Porphyria Genotyping

Description: 
King’s College Hospital is a Supra-Regional Assay Service for the porphyrias and encompasses a porphyrins laboratory, genetic service and porphyria clinic. The Molecular Diagnostics Laboratory provides the genetic testting service.

ASSAYS AVAILABLE

++ HMBS Sanger Sequencing for Acute Intermittent Porphyria

Acute Intermittent Porphyria (AIP) is the commonest form of the acute hepatic porphyrias and is caused by pathogenic variants in the HMBS gene.
All 15 exons and the promoter region of the HMBS gene are amplified in 12 amplicons. 5’ and 3’ primers specific for each amplicon are used to amplify the regions. Each of the primers carries an M13 F or R tag to ensure the entire product can be sequenced.

++ PPOX Sanger Sequencing for Variegate Porphyria

Variegate Porphyria (VP) is one of the acute porphyrias and is caused by pathogenic variants in the PPOX gene. VP is about one-third as prevalent as Acute Intermittent Porphyria (AIP) in most European countries but is more common in South Africa.
All 13 exons and the promoter region of the PPOX gene are amplified in 13 amplicons. 5’ and 3’ primers specific for each amplicon are used to amplify the regions. Each of the primers carries an M13 F or R tag to ensure the entire product can be sequenced.

++ Variegate Porphyria PPOX Gene R59W Detection

In South Africa the incidence of variegate porphyria (VP) is approx. 3 in 1000 with the c.175C>T; p.Arg59Trp variant in the PPOX gene being responsible for the vast majority of these cases. In the UK the incidence is much lower, however this is still the most commonly searched for variant in a patient presenting with possible variegate porphyria.
The relevant region of the PPOX genomic sequence is PCR-amplified. Mutant and wild type sequences are differentiated by specific fluorescently labelled probes. TaqMan PCR is used for this purpose.

++ Red Cell Gene Panel: Porphyria Subpanel.

Comprehensive sequencing service for all the known genes associated with porphyria is available in a single next-generation sequencing panel. Full gene coverage including all exons +/- 50bp intron/exon boundaries.

Genes: ALAD , ALAS2 , CPOX , FECH , GATA1 , HMBS , PPOX , UROD , UROS

For more information, please visit the Red Cell Gene Panel (RCGP) test page.
Clinical details: 
The porphyrias are a group of mainly inherited diseases affecting the haem synthesis pathway that can be divided into two groups based on their clinical symptoms. The acute porphyrias include acute intermittent porphyria (AIP), hereditary coproporphyria (HCP) and variegate porphyria (VP). The biochemical hallmark of an acute porphyria attack is the increase in urine excretion of porphobilinogen (PBG) that increases to more than 10 times the upper limit of normal during an attack1. However, urinary PBG concentrations may return to normal during remission, particularly in VP and HCP, and can be misleading in patients who have never experienced an attack. Biochemical analysis is thus only reliable in patients who have recently had clinical symptoms of an attack.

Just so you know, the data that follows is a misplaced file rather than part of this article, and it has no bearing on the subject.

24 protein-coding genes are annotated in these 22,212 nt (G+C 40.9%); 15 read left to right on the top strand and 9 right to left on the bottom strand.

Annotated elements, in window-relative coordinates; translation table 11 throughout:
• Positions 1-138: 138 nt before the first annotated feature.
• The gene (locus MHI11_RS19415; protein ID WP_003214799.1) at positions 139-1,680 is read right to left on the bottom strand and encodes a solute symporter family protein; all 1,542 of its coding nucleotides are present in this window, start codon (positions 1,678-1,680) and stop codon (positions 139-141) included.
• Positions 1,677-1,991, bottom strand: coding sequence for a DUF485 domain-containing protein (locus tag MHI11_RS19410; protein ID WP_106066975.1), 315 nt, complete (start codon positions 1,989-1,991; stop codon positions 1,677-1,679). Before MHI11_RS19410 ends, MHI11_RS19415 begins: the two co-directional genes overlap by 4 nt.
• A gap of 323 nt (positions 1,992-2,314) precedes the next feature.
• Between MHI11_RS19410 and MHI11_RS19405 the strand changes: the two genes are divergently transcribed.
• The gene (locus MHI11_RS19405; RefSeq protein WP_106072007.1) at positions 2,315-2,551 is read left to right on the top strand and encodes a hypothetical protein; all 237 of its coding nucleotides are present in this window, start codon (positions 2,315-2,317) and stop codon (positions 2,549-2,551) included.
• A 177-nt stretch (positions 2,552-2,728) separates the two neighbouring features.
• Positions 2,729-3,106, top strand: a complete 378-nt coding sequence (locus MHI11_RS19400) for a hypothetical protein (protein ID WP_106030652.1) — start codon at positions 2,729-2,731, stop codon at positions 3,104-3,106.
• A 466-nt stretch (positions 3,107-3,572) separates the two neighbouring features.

Reference range: 

 

Sample type and Volume required: 
Volume of blood anticoagulated with EDTA: Adult and children 4 ml, Infants (0-2 years) 1 ml
Clotted samples are unsuitable for DNA analysis.
Blood Samples in in correct anticoagulant tubes may be rejected.
We accept DNA samples. Please provide at least 1-5µg of purified DNA
For prenatal diagnosis please refer to section for sample requirements.
Turnaround time: 
40 working days
Storage and transport: 
Blood should be stored at 4°C where possible. Send at room temperature by first class post. If possible, please complete the request form attached and send as a hard copy (do not send electronically) with the sample. This will ensure all relevant information is available and will aid us in processing your test.
Contacts:
Red Cell Centre - Molecular Diagnostics Laboratory
020 3299 1246 / 2265
kch-tr.pnd@nhs.net
c/o Central Specimen Reception
Blood Sciences Laboratory
Ground Floor Bessemer Wing
King’s College Hospital
Denmark Hill
London SE5 9RS
Mon-Fri, 9.00am-5.30pm
For clinical advice or interpretation of results, please contact the laboratory in the first instance.

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Last updated: 15/01/2020